Fr. Sirico, president of the Acton Institute for the Study of Religion and Liberty, responds thoughtfully to the views on economics and poverty expressed in Pope Francis's Apostolic Exhortation. Where do unfettered, unregulated markets even exist and who even advocates them? On the difference between crony (or state) capitalism, which prevails in Latin America and elsewhere, and real capitalism, see the excellent paper of Jesse Norman, MP, "Conservative Free Markets, and the Case for Real Capitalism." Norman makes the case for real capitalism - "the greatest tool of wealth creation, social advance and economic development ever known" - but says we are living through an age of crony capitalism.
Here's an interesting article from The Atlantic, by someone who's a speed reader or had an advance copy under embargo.
At this Thanksgiving holiday time, we would do well to remember the Pilgrims' experience. John Stossel points out that Pilgrims, who held property in common, were saved from starvation for two years by Indians. Then Governor Bradford figured out that private property, capitalism, individual ownership of fields, was the solution to having enough food to eat.
Here's a much quoted passage by Blessed John Paul the Great, who has a more nuanced approach, where he endorses capitalism rightly understood. As Adam Smith argued, free markets are not only key to the wealth of nations. They also depend on a moral basis that is indispensable - the free market requires and builds certain virtues (honesty, diligence, creativity, responsibility, initiative, responsible risk-taking, prudence, courage, justice and the avoidance of certain vices - cronyism, corruption, bureaucratic interference, etc. As all the popes from Leo XIII on say, socialism is bad, evil in all its forms; capitalism needs a proper juridical framework and regulation. So they all opposed "unfettered capitalism" or strong libertarianism and the kind of individualism that leads people into selfishness and ignoring social problems and the plight of the poor and exploited. They say, socialism NO, capitalism, yes but (the but standing for tendencies to materialism and greed, seeing economic freedom as the only freedom, etc.).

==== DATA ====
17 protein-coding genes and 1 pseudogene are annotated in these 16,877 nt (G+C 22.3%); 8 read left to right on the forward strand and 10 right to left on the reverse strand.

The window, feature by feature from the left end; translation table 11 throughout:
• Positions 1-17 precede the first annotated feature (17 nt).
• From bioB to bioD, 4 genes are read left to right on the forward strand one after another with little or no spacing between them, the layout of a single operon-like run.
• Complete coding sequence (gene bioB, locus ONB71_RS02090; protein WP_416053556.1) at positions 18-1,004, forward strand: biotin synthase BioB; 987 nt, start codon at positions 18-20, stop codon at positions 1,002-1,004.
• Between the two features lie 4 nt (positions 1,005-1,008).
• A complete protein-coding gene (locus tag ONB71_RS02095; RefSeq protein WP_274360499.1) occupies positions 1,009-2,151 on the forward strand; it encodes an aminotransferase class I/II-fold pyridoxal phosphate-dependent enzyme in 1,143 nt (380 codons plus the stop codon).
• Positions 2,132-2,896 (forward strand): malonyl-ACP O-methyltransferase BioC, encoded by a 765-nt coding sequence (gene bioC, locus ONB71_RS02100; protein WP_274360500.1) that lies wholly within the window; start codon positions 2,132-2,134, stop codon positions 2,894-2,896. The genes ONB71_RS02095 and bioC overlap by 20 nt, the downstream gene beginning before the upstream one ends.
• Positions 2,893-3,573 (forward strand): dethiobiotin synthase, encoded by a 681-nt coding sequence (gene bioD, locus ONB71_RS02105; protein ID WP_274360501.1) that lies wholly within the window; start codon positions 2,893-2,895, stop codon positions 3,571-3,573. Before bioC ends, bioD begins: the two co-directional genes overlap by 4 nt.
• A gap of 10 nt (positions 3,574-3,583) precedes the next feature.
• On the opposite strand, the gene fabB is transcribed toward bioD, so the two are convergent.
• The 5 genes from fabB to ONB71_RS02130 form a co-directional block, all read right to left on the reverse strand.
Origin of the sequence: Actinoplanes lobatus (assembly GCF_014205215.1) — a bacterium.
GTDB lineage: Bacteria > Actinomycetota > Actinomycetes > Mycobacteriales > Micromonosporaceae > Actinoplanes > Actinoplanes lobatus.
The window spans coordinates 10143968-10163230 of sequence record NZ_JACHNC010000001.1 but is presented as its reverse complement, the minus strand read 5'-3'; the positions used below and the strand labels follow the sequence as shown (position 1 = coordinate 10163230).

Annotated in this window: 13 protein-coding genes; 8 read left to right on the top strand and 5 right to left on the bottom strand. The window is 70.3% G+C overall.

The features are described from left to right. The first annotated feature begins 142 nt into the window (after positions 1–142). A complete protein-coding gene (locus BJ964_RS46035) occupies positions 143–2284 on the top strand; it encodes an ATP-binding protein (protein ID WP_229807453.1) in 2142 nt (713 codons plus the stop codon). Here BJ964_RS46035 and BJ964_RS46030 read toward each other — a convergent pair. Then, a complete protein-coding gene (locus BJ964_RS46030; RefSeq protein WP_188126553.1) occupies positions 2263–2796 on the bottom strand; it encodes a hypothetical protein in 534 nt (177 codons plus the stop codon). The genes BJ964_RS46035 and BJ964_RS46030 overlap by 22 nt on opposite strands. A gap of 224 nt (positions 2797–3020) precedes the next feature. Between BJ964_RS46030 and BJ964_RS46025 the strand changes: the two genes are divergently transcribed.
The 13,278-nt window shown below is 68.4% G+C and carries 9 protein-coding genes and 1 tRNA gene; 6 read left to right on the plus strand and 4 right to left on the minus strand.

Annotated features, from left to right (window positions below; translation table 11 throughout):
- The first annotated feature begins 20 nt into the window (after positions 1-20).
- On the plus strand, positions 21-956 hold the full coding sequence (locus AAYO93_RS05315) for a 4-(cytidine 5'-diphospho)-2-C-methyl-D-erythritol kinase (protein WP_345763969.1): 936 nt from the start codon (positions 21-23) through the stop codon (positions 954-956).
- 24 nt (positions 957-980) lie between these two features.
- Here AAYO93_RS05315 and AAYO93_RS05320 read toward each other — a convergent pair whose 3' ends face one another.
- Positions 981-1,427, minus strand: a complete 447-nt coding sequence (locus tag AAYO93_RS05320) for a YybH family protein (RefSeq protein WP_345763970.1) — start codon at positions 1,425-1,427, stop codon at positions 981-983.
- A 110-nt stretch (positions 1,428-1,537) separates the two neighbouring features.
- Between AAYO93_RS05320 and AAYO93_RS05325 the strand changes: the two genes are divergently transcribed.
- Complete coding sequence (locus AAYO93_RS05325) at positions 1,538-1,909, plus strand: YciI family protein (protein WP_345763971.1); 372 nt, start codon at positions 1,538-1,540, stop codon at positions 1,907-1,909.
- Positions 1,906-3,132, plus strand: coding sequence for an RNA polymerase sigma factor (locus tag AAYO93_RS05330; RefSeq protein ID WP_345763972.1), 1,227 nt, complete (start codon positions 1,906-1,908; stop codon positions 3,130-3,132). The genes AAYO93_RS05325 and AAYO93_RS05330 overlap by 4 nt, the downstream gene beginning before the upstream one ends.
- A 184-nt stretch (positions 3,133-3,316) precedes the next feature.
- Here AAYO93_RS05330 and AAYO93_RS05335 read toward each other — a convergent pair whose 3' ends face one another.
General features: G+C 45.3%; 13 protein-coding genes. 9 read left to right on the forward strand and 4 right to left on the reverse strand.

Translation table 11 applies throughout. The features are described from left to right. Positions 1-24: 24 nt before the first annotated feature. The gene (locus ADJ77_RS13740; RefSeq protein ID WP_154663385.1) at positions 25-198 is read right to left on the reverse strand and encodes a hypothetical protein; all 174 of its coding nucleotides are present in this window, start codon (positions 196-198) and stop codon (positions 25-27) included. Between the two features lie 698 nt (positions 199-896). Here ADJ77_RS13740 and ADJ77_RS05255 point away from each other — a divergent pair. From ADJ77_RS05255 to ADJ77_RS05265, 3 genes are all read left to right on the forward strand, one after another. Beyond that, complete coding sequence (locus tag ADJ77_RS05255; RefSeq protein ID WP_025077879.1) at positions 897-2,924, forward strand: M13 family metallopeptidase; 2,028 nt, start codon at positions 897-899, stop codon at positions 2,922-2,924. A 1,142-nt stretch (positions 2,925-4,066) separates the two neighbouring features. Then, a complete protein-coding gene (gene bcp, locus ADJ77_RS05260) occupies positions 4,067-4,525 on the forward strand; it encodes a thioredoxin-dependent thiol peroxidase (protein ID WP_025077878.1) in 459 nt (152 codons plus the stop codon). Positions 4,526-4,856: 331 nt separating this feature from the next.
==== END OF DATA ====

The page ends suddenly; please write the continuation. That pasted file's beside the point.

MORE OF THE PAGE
It seems the difference between JP II and Francis lies in the latter's seeing the market as somehow causing poverty instead of being key to eliminating or reducing it, as Governor Bradford came to see.
Here's the much quoted start of para #42 in John Paul II's social encyclical, Centesimus Annus:
42. Returning now to the initial question: can it perhaps be said that, after the failure of Communism, capitalism is the victorious social system, and that capitalism should be the goal of the countries now making efforts to rebuild their economy and society? Is this the model which ought to be proposed to the countries of the Third World which are searching for the path to true economic and civil progress?Of course, it doesn't help that there seems to be a serious error in the English translation, giving a key passage a slant that is not there in the original. Fr. Z explains here.
The answer is obviously complex. If by "capitalism" is meant an economic system which recognizes the fundamental and positive role of business, the market, private property and the resulting responsibility for the means of production, as well as free human creativity in the economic sector, then the answer is certainly in the affirmative, even though it would perhaps be more appropriate to speak of a "business economy", "market economy" or simply "free economy". But if by "capitalism" is meant a system in which freedom in the economic sector is not circumscribed within a strong juridical framework which places it at the service of human freedom in its totality, and which sees it as a particular aspect of that freedom, the core of which is ethical and religious, then the reply is certainly negative.
See also this Poverty Cure video on what really helps the poor and what harms them: